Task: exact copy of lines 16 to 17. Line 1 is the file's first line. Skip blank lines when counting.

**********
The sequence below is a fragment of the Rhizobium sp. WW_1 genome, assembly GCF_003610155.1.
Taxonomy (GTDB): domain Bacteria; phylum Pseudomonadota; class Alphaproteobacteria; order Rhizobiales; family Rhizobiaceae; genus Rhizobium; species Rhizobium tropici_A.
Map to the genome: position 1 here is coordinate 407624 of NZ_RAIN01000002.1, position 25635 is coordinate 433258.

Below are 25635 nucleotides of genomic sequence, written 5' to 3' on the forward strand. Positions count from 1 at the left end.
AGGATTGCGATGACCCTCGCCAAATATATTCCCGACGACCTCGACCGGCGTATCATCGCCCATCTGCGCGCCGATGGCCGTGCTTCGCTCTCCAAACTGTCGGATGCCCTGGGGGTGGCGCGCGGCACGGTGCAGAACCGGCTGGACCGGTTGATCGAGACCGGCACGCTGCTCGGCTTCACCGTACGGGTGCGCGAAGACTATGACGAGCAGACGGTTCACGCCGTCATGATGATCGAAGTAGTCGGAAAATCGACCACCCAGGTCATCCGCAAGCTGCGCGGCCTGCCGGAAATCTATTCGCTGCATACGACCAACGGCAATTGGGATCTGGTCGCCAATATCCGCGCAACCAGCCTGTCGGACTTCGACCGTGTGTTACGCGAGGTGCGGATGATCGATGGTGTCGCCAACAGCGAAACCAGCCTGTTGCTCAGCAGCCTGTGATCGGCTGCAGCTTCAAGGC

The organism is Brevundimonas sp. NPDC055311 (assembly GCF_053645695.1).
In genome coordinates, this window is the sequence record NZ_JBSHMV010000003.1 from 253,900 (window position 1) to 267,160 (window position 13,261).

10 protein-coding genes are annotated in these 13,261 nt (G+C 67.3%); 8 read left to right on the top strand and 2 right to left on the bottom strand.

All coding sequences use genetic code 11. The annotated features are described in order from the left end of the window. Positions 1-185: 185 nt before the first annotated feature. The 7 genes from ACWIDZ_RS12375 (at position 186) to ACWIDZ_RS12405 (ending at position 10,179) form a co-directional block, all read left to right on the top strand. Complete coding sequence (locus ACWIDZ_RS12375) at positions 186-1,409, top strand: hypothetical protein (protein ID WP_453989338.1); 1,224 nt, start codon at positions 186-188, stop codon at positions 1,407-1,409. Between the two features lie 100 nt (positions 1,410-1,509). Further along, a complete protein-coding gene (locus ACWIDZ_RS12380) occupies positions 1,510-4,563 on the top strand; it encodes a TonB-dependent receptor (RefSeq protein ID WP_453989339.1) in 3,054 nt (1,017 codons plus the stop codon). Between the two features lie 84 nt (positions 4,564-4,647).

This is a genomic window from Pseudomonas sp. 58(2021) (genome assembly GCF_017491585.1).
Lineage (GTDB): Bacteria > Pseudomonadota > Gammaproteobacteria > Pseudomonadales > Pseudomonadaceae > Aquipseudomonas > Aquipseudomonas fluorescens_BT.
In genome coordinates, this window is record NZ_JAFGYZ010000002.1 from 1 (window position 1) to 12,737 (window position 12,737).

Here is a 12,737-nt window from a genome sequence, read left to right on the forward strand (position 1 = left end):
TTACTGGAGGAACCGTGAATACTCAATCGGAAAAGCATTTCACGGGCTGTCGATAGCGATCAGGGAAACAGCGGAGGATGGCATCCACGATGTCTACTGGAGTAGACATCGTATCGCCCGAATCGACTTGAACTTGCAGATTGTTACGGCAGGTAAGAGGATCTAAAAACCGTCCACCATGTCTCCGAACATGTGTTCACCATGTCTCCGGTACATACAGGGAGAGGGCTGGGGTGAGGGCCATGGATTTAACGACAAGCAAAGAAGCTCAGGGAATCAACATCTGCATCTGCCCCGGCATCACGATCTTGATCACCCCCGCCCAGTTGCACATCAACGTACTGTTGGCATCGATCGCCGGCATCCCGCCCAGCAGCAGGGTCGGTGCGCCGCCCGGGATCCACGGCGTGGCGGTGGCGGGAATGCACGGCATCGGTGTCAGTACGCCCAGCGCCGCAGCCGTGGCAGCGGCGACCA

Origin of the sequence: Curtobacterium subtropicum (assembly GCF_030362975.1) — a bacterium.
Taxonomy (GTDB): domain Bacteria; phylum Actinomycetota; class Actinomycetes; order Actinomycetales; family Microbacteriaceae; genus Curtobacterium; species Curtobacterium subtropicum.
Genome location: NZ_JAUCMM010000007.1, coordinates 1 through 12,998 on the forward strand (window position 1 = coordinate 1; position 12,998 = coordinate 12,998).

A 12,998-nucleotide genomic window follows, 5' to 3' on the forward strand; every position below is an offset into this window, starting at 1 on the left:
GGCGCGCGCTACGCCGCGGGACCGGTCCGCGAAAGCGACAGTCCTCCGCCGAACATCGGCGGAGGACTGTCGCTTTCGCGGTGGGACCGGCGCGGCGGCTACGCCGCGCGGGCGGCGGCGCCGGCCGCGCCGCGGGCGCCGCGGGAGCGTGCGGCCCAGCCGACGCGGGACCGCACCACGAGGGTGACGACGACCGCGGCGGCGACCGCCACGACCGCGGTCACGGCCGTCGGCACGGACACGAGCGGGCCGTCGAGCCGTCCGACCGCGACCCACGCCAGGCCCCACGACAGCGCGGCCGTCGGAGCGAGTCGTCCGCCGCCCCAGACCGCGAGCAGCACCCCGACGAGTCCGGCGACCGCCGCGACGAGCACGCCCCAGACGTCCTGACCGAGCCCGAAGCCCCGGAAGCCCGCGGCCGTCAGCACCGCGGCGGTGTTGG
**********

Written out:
Taxonomy (GTDB): domain Bacteria; phylum Actinomycetota; class Actinomycetes; order Actinomycetales; family Microbacteriaceae; genus Curtobacterium; species Curtobacterium subtropicum.
Genome location: NZ_JAUCMM010000007.1, coordinates 1 through 12,998 on the forward strand (window position 1 = coordinate 1; position 12,998 = coordinate 12,998).